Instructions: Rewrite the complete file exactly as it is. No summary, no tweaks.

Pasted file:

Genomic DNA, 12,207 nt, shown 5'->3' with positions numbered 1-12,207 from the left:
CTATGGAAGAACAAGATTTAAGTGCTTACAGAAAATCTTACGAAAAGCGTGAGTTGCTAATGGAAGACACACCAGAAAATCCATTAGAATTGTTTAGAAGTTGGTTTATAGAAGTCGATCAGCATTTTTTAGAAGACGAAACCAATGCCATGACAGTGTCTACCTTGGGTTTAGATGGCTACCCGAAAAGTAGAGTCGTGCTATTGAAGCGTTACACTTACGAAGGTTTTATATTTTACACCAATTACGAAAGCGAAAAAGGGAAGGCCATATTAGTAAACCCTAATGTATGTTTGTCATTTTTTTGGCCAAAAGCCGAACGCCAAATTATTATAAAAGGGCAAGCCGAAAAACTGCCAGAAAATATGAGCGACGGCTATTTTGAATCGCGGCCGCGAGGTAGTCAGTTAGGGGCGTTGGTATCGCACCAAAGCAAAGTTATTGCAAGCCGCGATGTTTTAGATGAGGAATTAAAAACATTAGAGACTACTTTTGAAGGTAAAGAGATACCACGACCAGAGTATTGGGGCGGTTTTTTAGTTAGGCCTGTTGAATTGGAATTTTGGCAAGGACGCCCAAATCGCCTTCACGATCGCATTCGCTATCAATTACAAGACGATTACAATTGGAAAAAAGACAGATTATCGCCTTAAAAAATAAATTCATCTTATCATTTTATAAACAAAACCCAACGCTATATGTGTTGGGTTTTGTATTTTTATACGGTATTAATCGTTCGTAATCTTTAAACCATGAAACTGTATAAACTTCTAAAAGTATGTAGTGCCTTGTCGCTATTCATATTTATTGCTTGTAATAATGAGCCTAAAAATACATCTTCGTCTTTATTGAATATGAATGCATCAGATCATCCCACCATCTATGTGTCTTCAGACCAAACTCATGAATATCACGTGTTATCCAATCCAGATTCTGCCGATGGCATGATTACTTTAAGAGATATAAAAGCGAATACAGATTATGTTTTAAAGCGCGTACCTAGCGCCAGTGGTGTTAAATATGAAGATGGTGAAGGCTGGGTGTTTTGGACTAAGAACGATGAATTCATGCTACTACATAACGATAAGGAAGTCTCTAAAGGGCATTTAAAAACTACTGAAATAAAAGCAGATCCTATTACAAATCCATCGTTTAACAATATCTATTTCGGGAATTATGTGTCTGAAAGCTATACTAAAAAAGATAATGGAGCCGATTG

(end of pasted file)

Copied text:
Genomic DNA, 12,207 nt, shown 5'->3' with positions numbered 1-12,207 from the left:
CTATGGAAGAACAAGATTTAAGTGCTTACAGAAAATCTTACGAAAAGCGTGAGTTGCTAATGGAAGACACACCAGAAAATCCATTAGAATTGTTTAGAAGTTGGTTTATAGAAGTCGATCAGCATTTTTTAGAAGACGAAACCAATGCCATGACAGTGTCTACCTTGGGTTTAGATGGCTACCCGAAAAGTAGAGTCGTGCTATTGAAGCGTTACACTTACGAAGGTTTTATATTTTACACCAATTACGAAAGCGAAAAAGGGAAGGCCATATTAGTAAACCCTAATGTATGTTTGTCATTTTTTTGGCCAAAAGCCGAACGCCAAATTATTATAAAAGGGCAAGCCGAAAAACTGCCAGAAAATATGAGCGACGGCTATTTTGAATCGCGGCCGCGAGGTAGTCAGTTAGGGGCGTTGGTATCGCACCAAAGCAAAGTTATTGCAAGCCGCGATGTTTTAGATGAGGAATTAAAAACATTAGAGACTACTTTTGAAGGTAAAGAGATACCACGACCAGAGTATTGGGGCGGTTTTTTAGTTAGGCCTGTTGAATTGGAATTTTGGCAAGGACGCCCAAATCGCCTTCACGATCGCATTCGCTATCAATTACAAGACGATTACAATTGGAAAAAAGACAGATTATCGCCTTAAAAAATAAATTCATCTTATCATTTTATAAACAAAACCCAACGCTATATGTGTTGGGTTTTGTATTTTTATACGGTATTAATCGTTCGTAATCTTTAAACCATGAAACTGTATAAACTTCTAAAAGTATGTAGTGCCTTGTCGCTATTCATATTTATTGCTTGTAATAATGAGCCTAAAAATACATCTTCGTCTTTATTGAATATGAATGCATCAGATCATCCCACCATCTATGTGTCTTCAGACCAAACTCATGAATATCACGTGTTATCCAATCCAGATTCTGCCGATGGCATGATTACTTTAAGAGATATAAAAGCGAATACAGATTATGTTTTAAAGCGCGTACCTAGCGCCAGTGGTGTTAAATATGAAGATGGTGAAGGCTGGGTGTTTTGGACTAAGAACGATGAATTCATGCTACTACATAACGATAAGGAAGTCTCTAAAGGGCATTTAAAAACTACTGAAATAAAAGCAGATCCTATTACAAATCCATCGTTTAACAATATCTATTTCGGGAATTATGTGTCTGAAAGCTATACTAAAAAAGATAATGGAGCCGATTG